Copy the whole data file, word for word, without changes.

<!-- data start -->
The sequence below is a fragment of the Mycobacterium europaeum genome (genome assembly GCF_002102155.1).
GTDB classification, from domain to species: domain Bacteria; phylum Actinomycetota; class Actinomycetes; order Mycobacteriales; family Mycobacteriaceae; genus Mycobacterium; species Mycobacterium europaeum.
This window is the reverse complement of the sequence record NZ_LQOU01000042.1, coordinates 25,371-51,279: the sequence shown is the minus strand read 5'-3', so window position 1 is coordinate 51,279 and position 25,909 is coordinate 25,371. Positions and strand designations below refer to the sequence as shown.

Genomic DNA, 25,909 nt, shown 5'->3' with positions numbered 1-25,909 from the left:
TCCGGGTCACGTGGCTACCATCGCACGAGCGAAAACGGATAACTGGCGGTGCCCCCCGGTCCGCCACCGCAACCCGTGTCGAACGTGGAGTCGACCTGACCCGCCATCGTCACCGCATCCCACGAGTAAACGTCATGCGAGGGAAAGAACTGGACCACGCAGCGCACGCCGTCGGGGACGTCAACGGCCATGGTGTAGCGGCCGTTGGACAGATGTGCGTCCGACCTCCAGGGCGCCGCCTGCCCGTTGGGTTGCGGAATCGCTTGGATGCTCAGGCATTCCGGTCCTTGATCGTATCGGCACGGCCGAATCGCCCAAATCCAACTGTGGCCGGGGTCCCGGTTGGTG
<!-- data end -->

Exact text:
The sequence below is a fragment of the Mycobacterium europaeum genome (genome assembly GCF_002102155.1).
GTDB classification, from domain to species: domain Bacteria; phylum Actinomycetota; class Actinomycetes; order Mycobacteriales; family Mycobacteriaceae; genus Mycobacterium; species Mycobacterium europaeum.
This window is the reverse complement of the sequence record NZ_LQOU01000042.1, coordinates 25,371-51,279: the sequence shown is the minus strand read 5'-3', so window position 1 is coordinate 51,279 and position 25,909 is coordinate 25,371. Positions and strand designations below refer to the sequence as shown.

Genomic DNA, 25,909 nt, shown 5'->3' with positions numbered 1-25,909 from the left:
TCCGGGTCACGTGGCTACCATCGCACGAGCGAAAACGGATAACTGGCGGTGCCCCCCGGTCCGCCACCGCAACCCGTGTCGAACGTGGAGTCGACCTGACCCGCCATCGTCACCGCATCCCACGAGTAAACGTCATGCGAGGGAAAGAACTGGACCACGCAGCGCACGCCGTCGGGGACGTCAACGGCCATGGTGTAGCGGCCGTTGGACAGATGTGCGTCCGACCTCCAGGGCGCCGCCTGCCCGTTGGGTTGCGGAATCGCTTGGATGCTCAGGCATTCCGGTCCTTGATCGTATCGGCACGGCCGAATCGCCCAAATCCAACTGTGGCCGGGGTCCCGGTTGGTG